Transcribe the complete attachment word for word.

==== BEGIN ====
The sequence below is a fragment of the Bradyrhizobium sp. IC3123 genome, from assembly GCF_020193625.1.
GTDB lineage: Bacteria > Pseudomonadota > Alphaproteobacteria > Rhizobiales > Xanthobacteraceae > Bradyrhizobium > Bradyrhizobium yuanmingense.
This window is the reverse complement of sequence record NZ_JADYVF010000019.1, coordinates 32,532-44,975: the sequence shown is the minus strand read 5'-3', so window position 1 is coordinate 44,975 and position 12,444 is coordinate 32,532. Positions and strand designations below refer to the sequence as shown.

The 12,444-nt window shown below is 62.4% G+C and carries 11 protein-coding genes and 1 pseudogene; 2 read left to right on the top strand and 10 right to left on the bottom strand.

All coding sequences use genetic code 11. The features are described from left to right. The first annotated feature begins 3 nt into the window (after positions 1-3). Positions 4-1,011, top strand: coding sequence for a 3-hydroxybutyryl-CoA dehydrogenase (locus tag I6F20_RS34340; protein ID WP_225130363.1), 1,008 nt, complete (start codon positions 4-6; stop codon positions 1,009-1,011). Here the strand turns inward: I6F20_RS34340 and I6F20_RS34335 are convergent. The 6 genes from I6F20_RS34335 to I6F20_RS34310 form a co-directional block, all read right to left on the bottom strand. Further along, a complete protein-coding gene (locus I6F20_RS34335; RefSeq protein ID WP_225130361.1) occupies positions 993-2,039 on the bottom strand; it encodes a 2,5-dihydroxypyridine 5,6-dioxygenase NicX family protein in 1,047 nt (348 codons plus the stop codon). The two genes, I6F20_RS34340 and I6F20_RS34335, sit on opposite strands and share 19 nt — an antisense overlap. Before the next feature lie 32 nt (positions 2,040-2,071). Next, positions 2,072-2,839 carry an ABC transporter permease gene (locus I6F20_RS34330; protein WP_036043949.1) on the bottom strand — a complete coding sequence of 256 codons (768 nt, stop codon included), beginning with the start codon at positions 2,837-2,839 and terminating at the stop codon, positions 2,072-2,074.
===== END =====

The sequence below is a fragment of the Bradyrhizobium sp. IC3123 genome, from assembly GCF_020193625.1.
GTDB lineage: Bacteria > Pseudomonadota > Alphaproteobacteria > Rhizobiales > Xanthobacteraceae > Bradyrhizobium > Bradyrhizobium yuanmingense.
This window is the reverse complement of sequence record NZ_JADYVF010000019.1, coordinates 32,532-44,975: the sequence shown is the minus strand read 5'-3', so window position 1 is coordinate 44,975 and position 12,444 is coordinate 32,532. Positions and strand designations below refer to the sequence as shown.

The 12,444-nt window shown below is 62.4% G+C and carries 11 protein-coding genes and 1 pseudogene; 2 read left to right on the top strand and 10 right to left on the bottom strand.

All coding sequences use genetic code 11. The features are described from left to right. The first annotated feature begins 3 nt into the window (after positions 1-3). Positions 4-1,011, top strand: coding sequence for a 3-hydroxybutyryl-CoA dehydrogenase (locus tag I6F20_RS34340; protein ID WP_225130363.1), 1,008 nt, complete (start codon positions 4-6; stop codon positions 1,009-1,011). Here the strand turns inward: I6F20_RS34340 and I6F20_RS34335 are convergent. The 6 genes from I6F20_RS34335 to I6F20_RS34310 form a co-directional block, all read right to left on the bottom strand. Further along, a complete protein-coding gene (locus I6F20_RS34335; RefSeq protein ID WP_225130361.1) occupies positions 993-2,039 on the bottom strand; it encodes a 2,5-dihydroxypyridine 5,6-dioxygenase NicX family protein in 1,047 nt (348 codons plus the stop codon). The two genes, I6F20_RS34340 and I6F20_RS34335, sit on opposite strands and share 19 nt — an antisense overlap. Before the next feature lie 32 nt (positions 2,040-2,071). Next, positions 2,072-2,839 carry an ABC transporter permease gene (locus I6F20_RS34330; protein WP_036043949.1) on the bottom strand — a complete coding sequence of 256 codons (768 nt, stop codon included), beginning with the start codon at positions 2,837-2,839 and terminating at the stop codon, positions 2,072-2,074.